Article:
Research into the human condition—how we live in the world and how we live with each other—is vital to the cultivation of a just and equitable society. At the Institute for the Humanities, we facilitate work that examines humanities traditions broadly across space and time, deepens synergies among the humanities, the arts, and disciplines across the university, and brings the voices of the humanities to public life.
Each year we provide fellowships for Michigan faculty, graduate students, and visiting scholars who work on scholarly and artistic projects. We also offer a wide array of public and scholarly events, including public lectures, workshops, discussions and art exhibitions.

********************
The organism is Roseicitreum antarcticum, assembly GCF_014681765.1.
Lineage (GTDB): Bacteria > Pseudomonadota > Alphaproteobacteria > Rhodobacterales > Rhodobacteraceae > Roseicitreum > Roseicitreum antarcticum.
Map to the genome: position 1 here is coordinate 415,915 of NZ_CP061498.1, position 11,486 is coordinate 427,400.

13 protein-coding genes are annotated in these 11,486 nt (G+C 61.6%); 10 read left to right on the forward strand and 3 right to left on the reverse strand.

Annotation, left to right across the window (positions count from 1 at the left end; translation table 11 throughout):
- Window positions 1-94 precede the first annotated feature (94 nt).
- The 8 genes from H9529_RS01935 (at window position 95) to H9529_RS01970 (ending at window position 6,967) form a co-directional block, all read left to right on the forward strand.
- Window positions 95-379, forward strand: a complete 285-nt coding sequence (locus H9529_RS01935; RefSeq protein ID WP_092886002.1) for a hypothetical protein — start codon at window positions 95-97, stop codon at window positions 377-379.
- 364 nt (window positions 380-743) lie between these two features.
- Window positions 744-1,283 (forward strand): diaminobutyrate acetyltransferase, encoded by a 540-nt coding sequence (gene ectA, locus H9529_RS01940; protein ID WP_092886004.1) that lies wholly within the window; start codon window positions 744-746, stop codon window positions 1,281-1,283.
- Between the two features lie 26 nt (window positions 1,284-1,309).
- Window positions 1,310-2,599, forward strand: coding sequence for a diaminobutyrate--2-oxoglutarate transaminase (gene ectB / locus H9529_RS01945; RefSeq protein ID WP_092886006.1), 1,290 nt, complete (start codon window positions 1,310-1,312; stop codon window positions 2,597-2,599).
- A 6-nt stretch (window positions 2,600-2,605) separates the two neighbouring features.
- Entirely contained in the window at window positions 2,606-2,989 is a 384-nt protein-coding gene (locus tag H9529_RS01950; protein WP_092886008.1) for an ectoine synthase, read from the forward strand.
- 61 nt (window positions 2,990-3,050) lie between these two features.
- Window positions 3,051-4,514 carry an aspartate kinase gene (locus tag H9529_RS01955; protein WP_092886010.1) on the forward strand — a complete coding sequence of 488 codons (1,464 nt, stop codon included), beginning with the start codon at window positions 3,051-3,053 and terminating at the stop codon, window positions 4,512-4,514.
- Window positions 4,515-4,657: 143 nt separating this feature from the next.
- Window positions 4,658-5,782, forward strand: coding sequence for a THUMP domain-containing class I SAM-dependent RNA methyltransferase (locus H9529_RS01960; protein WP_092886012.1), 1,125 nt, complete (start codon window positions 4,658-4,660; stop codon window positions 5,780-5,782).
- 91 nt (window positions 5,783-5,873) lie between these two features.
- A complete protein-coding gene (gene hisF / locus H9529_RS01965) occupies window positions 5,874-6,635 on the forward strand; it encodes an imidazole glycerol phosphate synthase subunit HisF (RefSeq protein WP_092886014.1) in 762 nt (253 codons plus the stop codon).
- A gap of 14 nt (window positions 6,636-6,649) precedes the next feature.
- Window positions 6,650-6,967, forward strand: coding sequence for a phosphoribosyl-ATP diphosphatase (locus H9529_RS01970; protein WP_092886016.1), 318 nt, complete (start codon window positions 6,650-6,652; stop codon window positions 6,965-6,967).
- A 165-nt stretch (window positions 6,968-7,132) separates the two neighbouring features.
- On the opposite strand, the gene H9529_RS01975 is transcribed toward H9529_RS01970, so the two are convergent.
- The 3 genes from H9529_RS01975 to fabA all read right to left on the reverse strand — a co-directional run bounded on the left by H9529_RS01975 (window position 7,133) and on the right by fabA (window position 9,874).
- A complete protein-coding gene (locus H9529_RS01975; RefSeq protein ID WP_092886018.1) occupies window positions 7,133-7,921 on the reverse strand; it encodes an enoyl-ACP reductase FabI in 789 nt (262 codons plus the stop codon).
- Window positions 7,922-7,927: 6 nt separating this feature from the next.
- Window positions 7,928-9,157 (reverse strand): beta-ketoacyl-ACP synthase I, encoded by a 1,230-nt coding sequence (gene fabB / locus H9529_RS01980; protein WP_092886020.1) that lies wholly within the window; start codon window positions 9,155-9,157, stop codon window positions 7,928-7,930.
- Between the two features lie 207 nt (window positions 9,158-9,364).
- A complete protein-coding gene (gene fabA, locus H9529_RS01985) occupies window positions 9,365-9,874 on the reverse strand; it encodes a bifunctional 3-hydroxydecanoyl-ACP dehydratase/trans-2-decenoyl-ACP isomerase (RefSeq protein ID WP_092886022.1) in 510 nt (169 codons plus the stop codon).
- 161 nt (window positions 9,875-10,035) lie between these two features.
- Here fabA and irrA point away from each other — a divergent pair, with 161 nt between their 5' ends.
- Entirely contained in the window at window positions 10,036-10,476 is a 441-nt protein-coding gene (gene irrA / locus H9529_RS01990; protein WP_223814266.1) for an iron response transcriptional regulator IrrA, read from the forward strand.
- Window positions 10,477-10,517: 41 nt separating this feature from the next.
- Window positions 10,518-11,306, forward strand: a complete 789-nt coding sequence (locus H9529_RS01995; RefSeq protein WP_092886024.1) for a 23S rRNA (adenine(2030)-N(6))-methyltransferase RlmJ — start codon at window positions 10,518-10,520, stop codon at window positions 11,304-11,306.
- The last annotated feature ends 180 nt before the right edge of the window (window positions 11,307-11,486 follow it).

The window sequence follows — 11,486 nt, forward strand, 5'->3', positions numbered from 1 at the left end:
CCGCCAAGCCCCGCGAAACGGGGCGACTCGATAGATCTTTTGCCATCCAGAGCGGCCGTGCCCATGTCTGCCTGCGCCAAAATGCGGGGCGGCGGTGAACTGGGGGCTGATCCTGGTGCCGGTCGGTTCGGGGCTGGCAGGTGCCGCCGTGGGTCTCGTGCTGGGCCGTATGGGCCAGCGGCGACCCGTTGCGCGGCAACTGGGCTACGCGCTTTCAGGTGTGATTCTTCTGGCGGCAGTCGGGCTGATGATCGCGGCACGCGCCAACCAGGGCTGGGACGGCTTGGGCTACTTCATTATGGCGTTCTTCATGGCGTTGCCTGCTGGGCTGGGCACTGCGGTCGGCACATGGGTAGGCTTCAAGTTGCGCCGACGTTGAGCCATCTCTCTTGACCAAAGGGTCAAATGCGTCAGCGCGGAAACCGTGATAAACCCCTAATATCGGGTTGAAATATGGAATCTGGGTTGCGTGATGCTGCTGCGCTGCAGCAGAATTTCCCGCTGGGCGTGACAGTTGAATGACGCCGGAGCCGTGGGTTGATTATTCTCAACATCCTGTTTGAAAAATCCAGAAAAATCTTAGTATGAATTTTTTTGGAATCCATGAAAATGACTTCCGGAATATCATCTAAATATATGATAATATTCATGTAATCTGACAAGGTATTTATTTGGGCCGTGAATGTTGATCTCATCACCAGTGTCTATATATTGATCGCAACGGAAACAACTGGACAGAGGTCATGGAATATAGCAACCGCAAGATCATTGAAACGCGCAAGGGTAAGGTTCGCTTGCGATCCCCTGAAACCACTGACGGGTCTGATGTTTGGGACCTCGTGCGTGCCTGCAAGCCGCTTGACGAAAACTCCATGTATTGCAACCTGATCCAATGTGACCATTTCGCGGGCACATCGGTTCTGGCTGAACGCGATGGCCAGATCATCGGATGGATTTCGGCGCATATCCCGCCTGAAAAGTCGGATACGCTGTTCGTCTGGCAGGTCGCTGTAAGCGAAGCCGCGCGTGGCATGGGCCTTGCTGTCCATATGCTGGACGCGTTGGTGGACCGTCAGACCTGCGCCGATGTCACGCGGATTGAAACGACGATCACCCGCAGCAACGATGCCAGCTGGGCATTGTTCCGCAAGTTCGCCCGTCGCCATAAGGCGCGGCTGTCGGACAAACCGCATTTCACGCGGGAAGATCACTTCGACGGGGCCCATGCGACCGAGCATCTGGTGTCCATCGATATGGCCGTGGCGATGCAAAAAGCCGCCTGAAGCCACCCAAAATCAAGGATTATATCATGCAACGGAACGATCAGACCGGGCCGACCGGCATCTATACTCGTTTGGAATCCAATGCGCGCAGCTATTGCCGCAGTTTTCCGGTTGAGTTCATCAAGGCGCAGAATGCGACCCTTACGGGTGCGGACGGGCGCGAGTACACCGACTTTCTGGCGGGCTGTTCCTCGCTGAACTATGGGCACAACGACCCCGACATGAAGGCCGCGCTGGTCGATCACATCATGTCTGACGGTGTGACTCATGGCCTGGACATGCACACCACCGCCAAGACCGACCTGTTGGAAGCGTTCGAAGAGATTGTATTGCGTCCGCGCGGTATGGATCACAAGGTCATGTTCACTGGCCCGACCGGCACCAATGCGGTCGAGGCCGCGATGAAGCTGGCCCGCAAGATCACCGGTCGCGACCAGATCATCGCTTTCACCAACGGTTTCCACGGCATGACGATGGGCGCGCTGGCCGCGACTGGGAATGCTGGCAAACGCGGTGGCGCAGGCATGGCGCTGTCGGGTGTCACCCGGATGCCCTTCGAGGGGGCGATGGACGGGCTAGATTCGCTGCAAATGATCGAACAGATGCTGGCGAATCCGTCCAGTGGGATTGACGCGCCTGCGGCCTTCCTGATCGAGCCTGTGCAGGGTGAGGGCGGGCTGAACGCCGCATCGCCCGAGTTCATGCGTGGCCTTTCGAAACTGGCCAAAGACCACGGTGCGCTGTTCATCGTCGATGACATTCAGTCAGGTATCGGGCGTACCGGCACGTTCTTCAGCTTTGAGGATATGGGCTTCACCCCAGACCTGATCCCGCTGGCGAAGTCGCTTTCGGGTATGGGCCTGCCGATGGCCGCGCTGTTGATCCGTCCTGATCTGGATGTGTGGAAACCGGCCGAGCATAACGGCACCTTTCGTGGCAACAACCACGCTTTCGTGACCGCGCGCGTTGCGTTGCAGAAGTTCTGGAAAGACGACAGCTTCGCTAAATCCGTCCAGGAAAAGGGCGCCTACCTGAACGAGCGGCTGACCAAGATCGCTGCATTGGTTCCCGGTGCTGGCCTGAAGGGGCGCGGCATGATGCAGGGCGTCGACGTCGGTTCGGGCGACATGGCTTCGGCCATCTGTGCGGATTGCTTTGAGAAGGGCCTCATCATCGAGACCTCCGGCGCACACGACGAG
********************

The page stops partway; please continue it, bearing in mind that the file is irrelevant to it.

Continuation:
Since 1987, when Arthur Miller read from his memoir Timebends at our inauguration, the institute has granted fellowships to over 500 Michigan faculty fellows, Michigan graduate student fellows, and visiting fellows.
The Institute for the Humanities:
- Encourages fellows to talk and debate, informally and formally—all in an effort to reach beyond the assumptions of a given discipline.
- Promotes innovative teaching in the humanities, encouraging fellows to add perspectives from other disciplines to the courses they teach.
- Brings nationally known scholars, artists, and performers to Michigan to participate in programs, conferences, and fellowships.
- Offers programs reaching out to university and public audiences.
- Brings together those who create—artists, musicians, actors, writers—with those who analyze these art forms.